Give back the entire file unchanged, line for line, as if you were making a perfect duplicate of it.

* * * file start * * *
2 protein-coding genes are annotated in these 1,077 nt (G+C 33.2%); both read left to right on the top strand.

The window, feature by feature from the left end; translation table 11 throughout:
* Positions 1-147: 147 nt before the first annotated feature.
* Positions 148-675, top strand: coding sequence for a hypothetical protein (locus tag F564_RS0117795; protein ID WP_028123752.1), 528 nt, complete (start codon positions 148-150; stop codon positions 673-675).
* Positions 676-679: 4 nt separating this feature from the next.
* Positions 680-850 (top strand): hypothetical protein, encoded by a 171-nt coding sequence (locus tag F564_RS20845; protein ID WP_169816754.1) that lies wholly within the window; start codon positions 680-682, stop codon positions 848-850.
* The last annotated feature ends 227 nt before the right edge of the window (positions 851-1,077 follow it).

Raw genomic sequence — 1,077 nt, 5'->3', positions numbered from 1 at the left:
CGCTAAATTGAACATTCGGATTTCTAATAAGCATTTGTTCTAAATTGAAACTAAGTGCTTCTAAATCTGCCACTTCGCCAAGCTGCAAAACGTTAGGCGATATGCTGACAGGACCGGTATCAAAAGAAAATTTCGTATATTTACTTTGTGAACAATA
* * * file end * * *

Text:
2 protein-coding genes are annotated in these 1,077 nt (G+C 33.2%); both read left to right on the top strand.

The window, feature by feature from the left end; translation table 11 throughout:
* Positions 1-147: 147 nt before the first annotated feature.
* Positions 148-675, top strand: coding sequence for a hypothetical protein (locus tag F564_RS0117795; protein ID WP_028123752.1), 528 nt, complete (start codon positions 148-150; stop codon positions 673-675).
* Positions 676-679: 4 nt separating this feature from the next.
* Positions 680-850 (top strand): hypothetical protein, encoded by a 171-nt coding sequence (locus tag F564_RS20845; protein ID WP_169816754.1) that lies wholly within the window; start codon positions 680-682, stop codon positions 848-850.
* The last annotated feature ends 227 nt before the right edge of the window (positions 851-1,077 follow it).

Raw genomic sequence — 1,077 nt, 5'->3', positions numbered from 1 at the left:
CGCTAAATTGAACATTCGGATTTCTAATAAGCATTTGTTCTAAATTGAAACTAAGTGCTTCTAAATCTGCCACTTCGCCAAGCTGCAAAACGTTAGGCGATATGCTGACAGGACCGGTATCAAAAGAAAATTTCGTATATTTACTTTGTGAACAATA